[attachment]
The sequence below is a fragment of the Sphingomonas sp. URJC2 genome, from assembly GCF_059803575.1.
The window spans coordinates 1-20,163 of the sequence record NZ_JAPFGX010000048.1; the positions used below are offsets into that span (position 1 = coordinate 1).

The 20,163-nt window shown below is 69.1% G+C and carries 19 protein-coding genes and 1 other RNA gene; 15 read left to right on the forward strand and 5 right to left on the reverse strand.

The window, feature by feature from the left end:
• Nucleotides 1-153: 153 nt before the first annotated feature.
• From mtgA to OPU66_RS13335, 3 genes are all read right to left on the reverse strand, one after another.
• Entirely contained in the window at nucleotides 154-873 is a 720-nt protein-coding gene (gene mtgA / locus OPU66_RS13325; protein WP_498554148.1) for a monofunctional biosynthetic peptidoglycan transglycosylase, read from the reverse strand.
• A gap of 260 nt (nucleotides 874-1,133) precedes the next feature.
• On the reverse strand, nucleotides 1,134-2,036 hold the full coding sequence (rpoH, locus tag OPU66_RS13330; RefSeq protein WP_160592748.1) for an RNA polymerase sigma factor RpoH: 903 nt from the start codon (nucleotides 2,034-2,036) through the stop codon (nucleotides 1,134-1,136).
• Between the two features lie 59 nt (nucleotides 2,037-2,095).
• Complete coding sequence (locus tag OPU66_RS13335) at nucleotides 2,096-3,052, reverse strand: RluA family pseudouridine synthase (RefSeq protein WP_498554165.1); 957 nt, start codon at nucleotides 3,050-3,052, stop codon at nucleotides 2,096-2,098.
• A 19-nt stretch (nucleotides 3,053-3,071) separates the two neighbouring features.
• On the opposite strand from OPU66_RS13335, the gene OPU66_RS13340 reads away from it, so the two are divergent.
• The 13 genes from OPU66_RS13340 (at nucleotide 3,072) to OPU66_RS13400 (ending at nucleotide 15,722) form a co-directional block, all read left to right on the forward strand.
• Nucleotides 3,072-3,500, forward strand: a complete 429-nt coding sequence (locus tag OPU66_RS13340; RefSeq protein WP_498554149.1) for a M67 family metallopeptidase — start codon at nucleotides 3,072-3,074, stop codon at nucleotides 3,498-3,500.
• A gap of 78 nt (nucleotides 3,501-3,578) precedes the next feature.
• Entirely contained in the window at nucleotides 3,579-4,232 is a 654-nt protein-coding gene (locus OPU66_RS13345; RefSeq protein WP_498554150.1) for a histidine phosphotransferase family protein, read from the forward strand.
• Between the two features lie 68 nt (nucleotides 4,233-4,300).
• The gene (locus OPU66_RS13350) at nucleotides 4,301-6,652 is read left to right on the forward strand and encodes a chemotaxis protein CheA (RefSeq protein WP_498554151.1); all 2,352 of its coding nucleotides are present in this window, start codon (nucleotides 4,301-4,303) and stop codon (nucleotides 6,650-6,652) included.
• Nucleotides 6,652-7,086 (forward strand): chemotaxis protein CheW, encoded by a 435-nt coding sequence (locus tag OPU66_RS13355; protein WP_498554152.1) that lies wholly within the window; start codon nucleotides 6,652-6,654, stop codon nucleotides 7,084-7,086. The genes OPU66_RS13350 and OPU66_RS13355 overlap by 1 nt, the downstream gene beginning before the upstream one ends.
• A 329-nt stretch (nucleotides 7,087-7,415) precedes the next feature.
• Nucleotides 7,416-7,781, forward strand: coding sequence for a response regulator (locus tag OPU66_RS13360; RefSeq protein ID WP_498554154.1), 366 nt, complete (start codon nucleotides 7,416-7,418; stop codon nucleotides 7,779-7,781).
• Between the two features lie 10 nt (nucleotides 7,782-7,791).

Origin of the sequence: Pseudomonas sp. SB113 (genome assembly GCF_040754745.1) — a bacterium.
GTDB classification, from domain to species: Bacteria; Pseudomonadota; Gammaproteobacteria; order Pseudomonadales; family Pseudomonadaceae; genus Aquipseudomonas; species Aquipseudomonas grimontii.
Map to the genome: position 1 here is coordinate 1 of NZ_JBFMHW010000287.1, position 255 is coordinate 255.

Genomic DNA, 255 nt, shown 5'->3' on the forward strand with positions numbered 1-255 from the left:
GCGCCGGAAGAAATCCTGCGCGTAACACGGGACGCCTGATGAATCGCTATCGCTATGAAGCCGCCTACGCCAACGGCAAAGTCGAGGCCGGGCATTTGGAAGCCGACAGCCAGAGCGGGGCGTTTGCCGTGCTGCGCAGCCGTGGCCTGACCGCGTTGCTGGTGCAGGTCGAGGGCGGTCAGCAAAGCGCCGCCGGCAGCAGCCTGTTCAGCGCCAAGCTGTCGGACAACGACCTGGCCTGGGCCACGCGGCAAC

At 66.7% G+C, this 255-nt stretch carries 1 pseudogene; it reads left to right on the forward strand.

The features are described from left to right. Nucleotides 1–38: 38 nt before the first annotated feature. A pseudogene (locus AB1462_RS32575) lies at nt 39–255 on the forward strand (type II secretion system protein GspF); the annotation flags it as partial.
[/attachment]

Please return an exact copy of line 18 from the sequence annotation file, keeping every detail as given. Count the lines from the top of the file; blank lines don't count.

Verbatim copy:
• Between the two features lie 68 nt (nucleotides 4,233-4,300).